By AVI CREDITOR
BOYDS, Md. — Antoine Hoppenot was hoping he'd get a second chance to score after letting a golden opportunity slip away. The Philadelphia rookie did, and his team's quest for the U.S. Open Cup is still alive as a result.
Hoppenot's goal two minutes into the first period of extra time gave the Union a 2-1 victory over D.C. United in a chippy fourth-round affair in which both teams finished with 10 men in front of 3,276 at the Maryland SoccerPlex. The Union advance to take on the Harrisburg City Islanders — a club affiliate — in the quarterfinals at a match to be played at PPL Park on June 26.
Hoppenot, a substitute forward, was nearly a goat for the Union after he had his point-blank chance to win it in the final moments of regulation expertly saved by a diving Bill Hamid.
"After missing that one. … I probably should've put that one in," said Hoppenot, whose goal was the first of his professional career. "But the team came up to me, told me I was going to get another chance, to keep my head up and make sure the next one put it in the goal. I was just thinking about the next one. It came, and I put it in the back of the net."
He made good on his chance for retribution, running onto Freddy Adu's curled ball from the left that skidded off the top of centerback Emiliano Dudar's foot at the top of the D.C. box. Hoppenot finished with precision in the 92nd minute to put away the MLS Eastern Conference leaders.
"I just saw Antoine in line with the defender, and when you see that, you know he's going to win the foot race," Adu said. "So you've got to put the ball in front, and I just saw him and was able to slip it in between the two centerbacks, and he got on the end of it."
D.C. Designated Player forward Hamdi Salihi had two chances to tie it up for United. His 110th-minute blast from just outside the box was tipped away by a diving Zac MacMath, who made his return between the posts after sitting out with concussion symptoms. Salihi then fluffed a chance in front of the goal in stoppage time of the second period of extra time, lifting his chance over the bar.
The game needed to go to extra time after veterans Brian Carroll and Josh Wolff exchanged goals at the end of the first half. At the onset of first-half stoppage time, Carroll had a shot from outside the area take a deflection and wrong-foot Hamid to open the scoring.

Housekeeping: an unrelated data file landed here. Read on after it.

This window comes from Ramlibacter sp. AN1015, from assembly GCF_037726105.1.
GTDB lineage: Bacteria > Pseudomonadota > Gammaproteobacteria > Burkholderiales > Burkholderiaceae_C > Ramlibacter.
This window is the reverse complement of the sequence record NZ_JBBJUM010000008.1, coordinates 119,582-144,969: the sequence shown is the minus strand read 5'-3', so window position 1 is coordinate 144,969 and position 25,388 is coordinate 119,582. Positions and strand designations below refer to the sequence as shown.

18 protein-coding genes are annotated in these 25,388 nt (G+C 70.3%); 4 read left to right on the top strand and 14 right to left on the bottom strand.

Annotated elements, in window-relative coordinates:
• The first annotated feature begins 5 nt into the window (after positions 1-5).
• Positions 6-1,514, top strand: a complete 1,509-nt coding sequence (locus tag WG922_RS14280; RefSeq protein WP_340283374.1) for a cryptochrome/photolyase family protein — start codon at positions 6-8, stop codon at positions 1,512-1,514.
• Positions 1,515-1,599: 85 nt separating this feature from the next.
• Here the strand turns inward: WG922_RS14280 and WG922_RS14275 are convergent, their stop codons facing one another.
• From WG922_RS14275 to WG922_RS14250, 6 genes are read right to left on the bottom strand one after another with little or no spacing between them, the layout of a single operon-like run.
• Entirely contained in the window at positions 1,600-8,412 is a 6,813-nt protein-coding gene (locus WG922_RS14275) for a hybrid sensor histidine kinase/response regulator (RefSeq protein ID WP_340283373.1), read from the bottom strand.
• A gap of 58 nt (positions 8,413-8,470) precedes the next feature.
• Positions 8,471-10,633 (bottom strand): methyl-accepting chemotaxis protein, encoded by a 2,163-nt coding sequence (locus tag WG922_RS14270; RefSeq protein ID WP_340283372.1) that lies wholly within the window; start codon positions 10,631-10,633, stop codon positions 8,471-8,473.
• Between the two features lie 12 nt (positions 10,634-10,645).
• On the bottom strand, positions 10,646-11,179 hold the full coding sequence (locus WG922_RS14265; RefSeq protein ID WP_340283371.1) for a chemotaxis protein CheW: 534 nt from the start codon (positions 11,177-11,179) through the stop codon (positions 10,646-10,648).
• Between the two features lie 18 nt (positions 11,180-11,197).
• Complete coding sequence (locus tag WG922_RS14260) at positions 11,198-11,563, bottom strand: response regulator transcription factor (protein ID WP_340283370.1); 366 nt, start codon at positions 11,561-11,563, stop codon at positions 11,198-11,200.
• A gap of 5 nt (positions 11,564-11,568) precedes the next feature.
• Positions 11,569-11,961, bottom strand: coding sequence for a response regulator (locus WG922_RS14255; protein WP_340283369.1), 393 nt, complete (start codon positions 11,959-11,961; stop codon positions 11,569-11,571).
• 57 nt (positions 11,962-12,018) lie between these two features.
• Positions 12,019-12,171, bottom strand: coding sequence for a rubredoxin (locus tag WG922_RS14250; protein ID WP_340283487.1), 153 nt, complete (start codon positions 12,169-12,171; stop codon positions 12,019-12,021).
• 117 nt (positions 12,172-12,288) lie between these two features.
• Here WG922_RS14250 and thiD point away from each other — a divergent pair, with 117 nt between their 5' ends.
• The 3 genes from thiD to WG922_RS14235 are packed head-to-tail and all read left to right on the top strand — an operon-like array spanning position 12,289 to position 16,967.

D.C. wasted no time in responding, working an aesthtic combination with Salihi bending a ball wide right to Andy Najar, who crossed to the far post for Nick DeLeon. The rookie headed back across goal to an unmarked Wolff, who nodded home the equalizer in the final moments of the half.
Neither team seriously threatened in the second half until the 81st minute, when Brandon McDonald sliced through the defense and slipped a through ball for Maicon Santos, who had his shot stopped by a MacMath kick save. Philadelphia nearly won it on Hoppenot's chance at the death that got stuffed by Hamid and ultimately went ahead on the rookie's next opportunity.
"I go to sleep thinking about scoring the game-winning goal for the Union, so to have it happen is incredible," Hoppenot said.
Hoppenot nearly scored a second goal in extra time, curling a shot from distance that caromed off the crossbar in the 115th minute. Midway into the second period of extra time, simmering, game-long tensions boiled over, as Brandon McDonald and Carlos Valdes were shown straight red cards for an altercation in the area that caused both teams to clash while embattled referee Jose Carlos Rivero attempted to separate the two teams and restore order.
The incident prompted United coach Ben Olsen to enter into a postgame rant about the officiating, which was uneven throughout the match for both teams. Philadelphia's Michael Farfan, for example, was already sitting on a yellow while he committed a dangerous challenge on Perry Kitchen that only drew a foul. After the whistle, Farfan blatantly shoved Kitchen in front of Rivero, only to receive his third warning since picking up his card.
"It was a typical Open Cup game," Olsen said. "The referees were lousy. They always are. For both teams. Every Open Cup game it just turns into an absolute circus. Maybe that's the fun of the Open Cup, that it's an absolute zoo every game. But it gets old. I'm not blaming the referees tonight, but it doesn't help. At the end of the day this game is a perfect reminder of what we can't do. That attitude that we cannot come to a game with."
The red card will force Valdes to be suspended for the quarterfinal match against Harrisburg, with the Union already perilously thin at centerback. Amobi Okugo did an admirable job filling in for the injured Sheanon Williams as Valdes' partner in the back, and he'll likely be called upon again in Valdes' absence in the next round.